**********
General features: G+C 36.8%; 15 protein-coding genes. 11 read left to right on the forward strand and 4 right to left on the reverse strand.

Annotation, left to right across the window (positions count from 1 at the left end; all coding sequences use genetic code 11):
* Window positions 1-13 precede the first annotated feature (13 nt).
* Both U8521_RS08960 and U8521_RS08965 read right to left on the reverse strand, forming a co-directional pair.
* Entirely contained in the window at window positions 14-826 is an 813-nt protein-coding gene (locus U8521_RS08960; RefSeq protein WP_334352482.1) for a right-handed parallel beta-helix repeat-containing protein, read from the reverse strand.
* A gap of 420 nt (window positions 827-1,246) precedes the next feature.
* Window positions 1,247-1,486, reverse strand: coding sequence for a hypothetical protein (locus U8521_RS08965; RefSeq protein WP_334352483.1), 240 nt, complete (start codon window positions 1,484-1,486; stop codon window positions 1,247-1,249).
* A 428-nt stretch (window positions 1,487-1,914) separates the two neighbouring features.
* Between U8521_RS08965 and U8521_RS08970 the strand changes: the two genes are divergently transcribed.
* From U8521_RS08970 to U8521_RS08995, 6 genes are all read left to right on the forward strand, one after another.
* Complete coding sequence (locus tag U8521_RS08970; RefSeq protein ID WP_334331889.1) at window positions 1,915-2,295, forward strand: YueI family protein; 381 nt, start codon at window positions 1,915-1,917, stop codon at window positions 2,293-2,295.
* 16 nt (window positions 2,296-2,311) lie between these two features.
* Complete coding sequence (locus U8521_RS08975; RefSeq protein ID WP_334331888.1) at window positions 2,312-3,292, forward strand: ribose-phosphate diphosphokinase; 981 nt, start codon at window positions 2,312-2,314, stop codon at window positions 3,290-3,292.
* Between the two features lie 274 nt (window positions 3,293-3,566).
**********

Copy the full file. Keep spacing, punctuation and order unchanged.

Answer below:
General features: G+C 36.8%; 15 protein-coding genes. 11 read left to right on the forward strand and 4 right to left on the reverse strand.

Annotation, left to right across the window (positions count from 1 at the left end; all coding sequences use genetic code 11):
* Window positions 1-13 precede the first annotated feature (13 nt).
* Both U8521_RS08960 and U8521_RS08965 read right to left on the reverse strand, forming a co-directional pair.
* Entirely contained in the window at window positions 14-826 is an 813-nt protein-coding gene (locus U8521_RS08960; RefSeq protein WP_334352482.1) for a right-handed parallel beta-helix repeat-containing protein, read from the reverse strand.
* A gap of 420 nt (window positions 827-1,246) precedes the next feature.
* Window positions 1,247-1,486, reverse strand: coding sequence for a hypothetical protein (locus U8521_RS08965; RefSeq protein WP_334352483.1), 240 nt, complete (start codon window positions 1,484-1,486; stop codon window positions 1,247-1,249).
* A 428-nt stretch (window positions 1,487-1,914) separates the two neighbouring features.
* Between U8521_RS08965 and U8521_RS08970 the strand changes: the two genes are divergently transcribed.
* From U8521_RS08970 to U8521_RS08995, 6 genes are all read left to right on the forward strand, one after another.
* Complete coding sequence (locus tag U8521_RS08970; RefSeq protein ID WP_334331889.1) at window positions 1,915-2,295, forward strand: YueI family protein; 381 nt, start codon at window positions 1,915-1,917, stop codon at window positions 2,293-2,295.
* 16 nt (window positions 2,296-2,311) lie between these two features.
* Complete coding sequence (locus U8521_RS08975; RefSeq protein ID WP_334331888.1) at window positions 2,312-3,292, forward strand: ribose-phosphate diphosphokinase; 981 nt, start codon at window positions 2,312-2,314, stop codon at window positions 3,290-3,292.
* Between the two features lie 274 nt (window positions 3,293-3,566).